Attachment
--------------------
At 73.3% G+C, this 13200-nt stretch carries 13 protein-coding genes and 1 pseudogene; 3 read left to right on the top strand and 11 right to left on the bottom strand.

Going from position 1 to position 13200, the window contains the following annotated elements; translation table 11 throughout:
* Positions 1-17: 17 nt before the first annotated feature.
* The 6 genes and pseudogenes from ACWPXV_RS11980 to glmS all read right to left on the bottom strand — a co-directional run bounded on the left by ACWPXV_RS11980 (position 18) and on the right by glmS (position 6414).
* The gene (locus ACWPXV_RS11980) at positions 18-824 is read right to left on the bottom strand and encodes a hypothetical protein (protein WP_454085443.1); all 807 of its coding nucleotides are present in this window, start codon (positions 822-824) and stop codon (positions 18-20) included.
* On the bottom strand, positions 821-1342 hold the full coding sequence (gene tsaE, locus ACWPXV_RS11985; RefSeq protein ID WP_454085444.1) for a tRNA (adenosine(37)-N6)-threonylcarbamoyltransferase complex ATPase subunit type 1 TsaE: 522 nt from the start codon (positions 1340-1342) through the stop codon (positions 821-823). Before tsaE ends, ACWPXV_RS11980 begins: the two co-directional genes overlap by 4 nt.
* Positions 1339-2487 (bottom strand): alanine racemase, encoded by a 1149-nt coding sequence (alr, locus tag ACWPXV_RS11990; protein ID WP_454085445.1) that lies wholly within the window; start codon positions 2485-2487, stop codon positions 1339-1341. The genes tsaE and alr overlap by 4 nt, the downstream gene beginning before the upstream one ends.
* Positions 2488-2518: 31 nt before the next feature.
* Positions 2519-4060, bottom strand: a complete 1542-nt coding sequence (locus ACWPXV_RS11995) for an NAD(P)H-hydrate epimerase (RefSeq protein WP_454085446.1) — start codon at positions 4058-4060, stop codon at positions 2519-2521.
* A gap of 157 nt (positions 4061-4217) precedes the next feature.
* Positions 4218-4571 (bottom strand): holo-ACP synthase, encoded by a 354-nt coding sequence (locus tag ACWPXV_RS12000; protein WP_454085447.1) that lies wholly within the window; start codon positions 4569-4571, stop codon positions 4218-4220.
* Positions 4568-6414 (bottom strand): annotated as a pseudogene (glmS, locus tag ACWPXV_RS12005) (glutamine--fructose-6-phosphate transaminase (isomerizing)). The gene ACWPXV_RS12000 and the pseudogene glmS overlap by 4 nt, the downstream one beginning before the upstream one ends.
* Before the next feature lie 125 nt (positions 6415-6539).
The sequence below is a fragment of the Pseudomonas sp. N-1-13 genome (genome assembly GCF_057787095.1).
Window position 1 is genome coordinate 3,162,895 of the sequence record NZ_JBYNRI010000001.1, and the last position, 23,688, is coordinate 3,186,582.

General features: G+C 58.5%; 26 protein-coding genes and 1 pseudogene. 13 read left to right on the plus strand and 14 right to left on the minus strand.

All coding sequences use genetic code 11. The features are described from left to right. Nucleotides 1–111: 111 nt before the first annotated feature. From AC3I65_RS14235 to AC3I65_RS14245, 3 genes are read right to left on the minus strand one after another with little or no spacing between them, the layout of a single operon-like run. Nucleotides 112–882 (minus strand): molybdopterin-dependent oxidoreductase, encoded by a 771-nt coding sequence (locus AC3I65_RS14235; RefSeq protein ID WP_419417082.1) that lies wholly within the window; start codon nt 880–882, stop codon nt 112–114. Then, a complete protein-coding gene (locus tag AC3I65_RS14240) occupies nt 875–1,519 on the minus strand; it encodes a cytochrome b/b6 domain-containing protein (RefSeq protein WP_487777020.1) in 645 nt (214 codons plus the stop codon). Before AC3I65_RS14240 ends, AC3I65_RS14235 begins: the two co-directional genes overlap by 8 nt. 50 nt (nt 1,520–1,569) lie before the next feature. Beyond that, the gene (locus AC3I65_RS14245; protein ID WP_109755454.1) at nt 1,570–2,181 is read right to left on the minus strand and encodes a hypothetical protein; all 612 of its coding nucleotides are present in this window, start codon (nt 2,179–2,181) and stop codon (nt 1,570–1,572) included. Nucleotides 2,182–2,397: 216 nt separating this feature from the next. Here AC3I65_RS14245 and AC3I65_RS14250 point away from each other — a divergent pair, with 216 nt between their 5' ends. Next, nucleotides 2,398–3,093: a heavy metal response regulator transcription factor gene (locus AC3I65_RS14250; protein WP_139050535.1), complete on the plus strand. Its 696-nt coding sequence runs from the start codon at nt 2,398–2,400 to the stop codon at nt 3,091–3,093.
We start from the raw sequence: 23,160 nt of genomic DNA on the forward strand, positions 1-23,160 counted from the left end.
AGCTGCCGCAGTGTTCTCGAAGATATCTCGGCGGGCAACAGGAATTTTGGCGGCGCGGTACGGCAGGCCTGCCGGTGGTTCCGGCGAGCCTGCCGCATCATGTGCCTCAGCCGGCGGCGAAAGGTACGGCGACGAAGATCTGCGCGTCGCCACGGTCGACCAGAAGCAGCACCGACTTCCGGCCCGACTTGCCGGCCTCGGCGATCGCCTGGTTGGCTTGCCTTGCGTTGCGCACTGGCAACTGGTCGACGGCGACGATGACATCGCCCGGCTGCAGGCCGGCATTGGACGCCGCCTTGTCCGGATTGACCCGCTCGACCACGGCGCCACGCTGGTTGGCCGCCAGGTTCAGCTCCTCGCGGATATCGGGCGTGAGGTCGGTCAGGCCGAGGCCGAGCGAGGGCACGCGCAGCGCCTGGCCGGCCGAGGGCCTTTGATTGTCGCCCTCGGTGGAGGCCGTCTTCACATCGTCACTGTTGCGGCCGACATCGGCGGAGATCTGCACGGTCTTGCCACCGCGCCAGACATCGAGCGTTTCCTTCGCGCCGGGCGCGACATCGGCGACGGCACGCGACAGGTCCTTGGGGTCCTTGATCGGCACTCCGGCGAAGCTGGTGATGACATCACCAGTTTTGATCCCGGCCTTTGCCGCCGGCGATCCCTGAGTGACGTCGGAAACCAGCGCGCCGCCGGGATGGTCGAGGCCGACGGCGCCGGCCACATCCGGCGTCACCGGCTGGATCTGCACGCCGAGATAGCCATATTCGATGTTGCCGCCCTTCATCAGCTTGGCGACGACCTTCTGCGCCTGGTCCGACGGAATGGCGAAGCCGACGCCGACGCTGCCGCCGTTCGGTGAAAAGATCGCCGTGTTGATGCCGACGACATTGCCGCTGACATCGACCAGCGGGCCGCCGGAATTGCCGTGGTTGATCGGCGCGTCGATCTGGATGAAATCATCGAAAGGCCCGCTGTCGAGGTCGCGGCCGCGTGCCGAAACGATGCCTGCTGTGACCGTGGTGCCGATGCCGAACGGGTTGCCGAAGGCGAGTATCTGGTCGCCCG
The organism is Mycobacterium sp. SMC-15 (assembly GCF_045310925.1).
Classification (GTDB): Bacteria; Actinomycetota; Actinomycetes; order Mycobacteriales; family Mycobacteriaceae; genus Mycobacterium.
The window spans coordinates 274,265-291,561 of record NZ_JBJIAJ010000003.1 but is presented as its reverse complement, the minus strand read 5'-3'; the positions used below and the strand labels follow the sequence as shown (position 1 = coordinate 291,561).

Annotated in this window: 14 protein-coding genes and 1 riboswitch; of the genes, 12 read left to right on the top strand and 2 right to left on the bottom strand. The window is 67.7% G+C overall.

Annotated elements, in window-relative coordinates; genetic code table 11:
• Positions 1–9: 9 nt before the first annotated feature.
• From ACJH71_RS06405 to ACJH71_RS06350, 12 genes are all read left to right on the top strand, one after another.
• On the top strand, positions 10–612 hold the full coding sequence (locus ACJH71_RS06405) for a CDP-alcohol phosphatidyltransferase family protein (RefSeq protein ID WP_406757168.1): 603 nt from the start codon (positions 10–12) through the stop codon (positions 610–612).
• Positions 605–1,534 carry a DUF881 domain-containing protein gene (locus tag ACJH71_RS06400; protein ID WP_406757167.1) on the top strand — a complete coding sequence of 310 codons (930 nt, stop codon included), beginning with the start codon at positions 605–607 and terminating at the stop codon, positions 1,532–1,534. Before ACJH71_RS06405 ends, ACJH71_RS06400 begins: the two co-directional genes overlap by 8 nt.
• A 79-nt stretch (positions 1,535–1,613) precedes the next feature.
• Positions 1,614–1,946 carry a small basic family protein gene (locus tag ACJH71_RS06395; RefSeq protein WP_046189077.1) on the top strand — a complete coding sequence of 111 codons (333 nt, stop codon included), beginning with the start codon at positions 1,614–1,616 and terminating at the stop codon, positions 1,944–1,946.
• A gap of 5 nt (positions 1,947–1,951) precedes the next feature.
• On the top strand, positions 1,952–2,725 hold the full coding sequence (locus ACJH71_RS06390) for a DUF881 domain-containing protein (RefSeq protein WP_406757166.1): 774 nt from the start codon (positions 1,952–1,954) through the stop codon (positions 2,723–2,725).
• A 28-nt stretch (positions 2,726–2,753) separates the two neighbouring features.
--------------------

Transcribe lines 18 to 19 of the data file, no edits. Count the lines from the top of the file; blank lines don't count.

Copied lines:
We start from the raw sequence: 23,160 nt of genomic DNA on the forward strand, positions 1-23,160 counted from the left end.
AGCTGCCGCAGTGTTCTCGAAGATATCTCGGCGGGCAACAGGAATTTTGGCGGCGCGGTACGGCAGGCCTGCCGGTGGTTCCGGCGAGCCTGCCGCATCATGTGCCTCAGCCGGCGGCGAAAGGTACGGCGACGAAGATCTGCGCGTCGCCACGGTCGACCAGAAGCAGCACCGACTTCCGGCCCGACTTGCCGGCCTCGGCGATCGCCTGGTTGGCTTGCCTTGCGTTGCGCACTGGCAACTGGTCGACGGCGACGATGACATCGCCCGGCTGCAGGCCGGCATTGGACGCCGCCTTGTCCGGATTGACCCGCTCGACCACGGCGCCACGCTGGTTGGCCGCCAGGTTCAGCTCCTCGCGGATATCGGGCGTGAGGTCGGTCAGGCCGAGGCCGAGCGAGGGCACGCGCAGCGCCTGGCCGGCCGAGGGCCTTTGATTGTCGCCCTCGGTGGAGGCCGTCTTCACATCGTCACTGTTGCGGCCGACATCGGCGGAGATCTGCACGGTCTTGCCACCGCGCCAGACATCGAGCGTTTCCTTCGCGCCGGGCGCGACATCGGCGACGGCACGCGACAGGTCCTTGGGGTCCTTGATCGGCACTCCGGCGAAGCTGGTGATGACATCACCAGTTTTGATCCCGGCCTTTGCCGCCGGCGATCCCTGAGTGACGTCGGAAACCAGCGCGCCGCCGGGATGGTCGAGGCCGACGGCGCCGGCCACATCCGGCGTCACCGGCTGGATCTGCACGCCGAGATAGCCATATTCGATGTTGCCGCCCTTCATCAGCTTGGCGACGACCTTCTGCGCCTGGTCCGACGGAATGGCGAAGCCGACGCCGACGCTGCCGCCGTTCGGTGAAAAGATCGCCGTGTTGATGCCGACGACATTGCCGCTGACATCGACCAGCGGGCCGCCGGAATTGCCGTGGTTGATCGGCGCGTCGATCTGGATGAAATCATCGAAAGGCCCGCTGTCGAGGTCGCGGCCGCGTGCCGAAACGATGCCTGCTGTGACCGTGGTGCCGATGCCGAACGGGTTGCCGAAGGCGAGTATCTGGTCGCCCG